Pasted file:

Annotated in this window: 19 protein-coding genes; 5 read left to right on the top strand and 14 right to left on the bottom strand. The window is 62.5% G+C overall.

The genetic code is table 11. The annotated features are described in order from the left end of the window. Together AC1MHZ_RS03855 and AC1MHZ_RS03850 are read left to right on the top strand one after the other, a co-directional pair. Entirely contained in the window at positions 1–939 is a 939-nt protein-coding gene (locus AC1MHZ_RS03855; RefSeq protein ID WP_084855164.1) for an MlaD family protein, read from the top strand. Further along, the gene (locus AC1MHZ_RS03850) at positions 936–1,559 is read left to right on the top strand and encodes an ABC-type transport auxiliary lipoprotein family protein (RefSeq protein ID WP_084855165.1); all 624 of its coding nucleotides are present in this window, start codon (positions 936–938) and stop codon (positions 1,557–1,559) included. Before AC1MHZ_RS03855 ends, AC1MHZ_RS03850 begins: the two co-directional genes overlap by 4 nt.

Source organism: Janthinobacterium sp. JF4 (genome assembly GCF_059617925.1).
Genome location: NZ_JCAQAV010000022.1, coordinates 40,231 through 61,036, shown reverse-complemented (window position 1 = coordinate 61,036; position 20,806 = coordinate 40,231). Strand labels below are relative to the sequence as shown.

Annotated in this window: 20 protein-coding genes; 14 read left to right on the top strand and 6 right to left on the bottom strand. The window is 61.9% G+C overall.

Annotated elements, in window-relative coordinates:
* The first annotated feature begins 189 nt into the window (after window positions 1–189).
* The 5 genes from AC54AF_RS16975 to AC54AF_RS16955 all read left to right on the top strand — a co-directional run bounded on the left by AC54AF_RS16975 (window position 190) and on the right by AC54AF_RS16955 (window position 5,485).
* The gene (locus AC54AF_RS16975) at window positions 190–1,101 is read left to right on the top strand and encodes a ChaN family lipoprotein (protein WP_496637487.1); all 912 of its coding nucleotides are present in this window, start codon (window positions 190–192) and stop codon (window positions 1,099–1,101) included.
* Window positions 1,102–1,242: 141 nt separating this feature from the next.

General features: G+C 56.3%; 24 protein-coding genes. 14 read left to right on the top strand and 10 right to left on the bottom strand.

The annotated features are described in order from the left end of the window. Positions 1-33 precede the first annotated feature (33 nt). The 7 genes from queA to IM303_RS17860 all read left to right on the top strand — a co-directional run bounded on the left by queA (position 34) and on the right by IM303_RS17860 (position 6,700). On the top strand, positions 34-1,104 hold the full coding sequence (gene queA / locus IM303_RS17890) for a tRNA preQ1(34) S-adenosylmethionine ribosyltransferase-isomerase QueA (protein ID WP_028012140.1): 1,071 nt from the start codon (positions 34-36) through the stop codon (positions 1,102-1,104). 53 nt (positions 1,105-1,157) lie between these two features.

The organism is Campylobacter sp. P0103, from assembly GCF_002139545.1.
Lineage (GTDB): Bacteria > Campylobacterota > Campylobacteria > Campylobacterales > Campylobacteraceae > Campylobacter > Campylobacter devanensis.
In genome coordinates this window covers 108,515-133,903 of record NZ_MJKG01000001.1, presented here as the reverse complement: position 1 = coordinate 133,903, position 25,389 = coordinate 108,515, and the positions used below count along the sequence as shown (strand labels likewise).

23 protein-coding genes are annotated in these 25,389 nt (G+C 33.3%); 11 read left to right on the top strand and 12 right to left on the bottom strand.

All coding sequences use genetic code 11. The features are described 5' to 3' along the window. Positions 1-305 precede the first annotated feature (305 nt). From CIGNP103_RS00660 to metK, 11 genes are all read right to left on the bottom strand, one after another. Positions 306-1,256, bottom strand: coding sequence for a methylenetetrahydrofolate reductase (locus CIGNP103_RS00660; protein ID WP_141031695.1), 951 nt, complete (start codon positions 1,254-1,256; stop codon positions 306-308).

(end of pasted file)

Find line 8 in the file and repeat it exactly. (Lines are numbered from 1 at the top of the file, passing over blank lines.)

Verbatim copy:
* The 5 genes from AC54AF_RS16975 to AC54AF_RS16955 all read left to right on the top strand — a co-directional run bounded on the left by AC54AF_RS16975 (window position 190) and on the right by AC54AF_RS16955 (window position 5,485).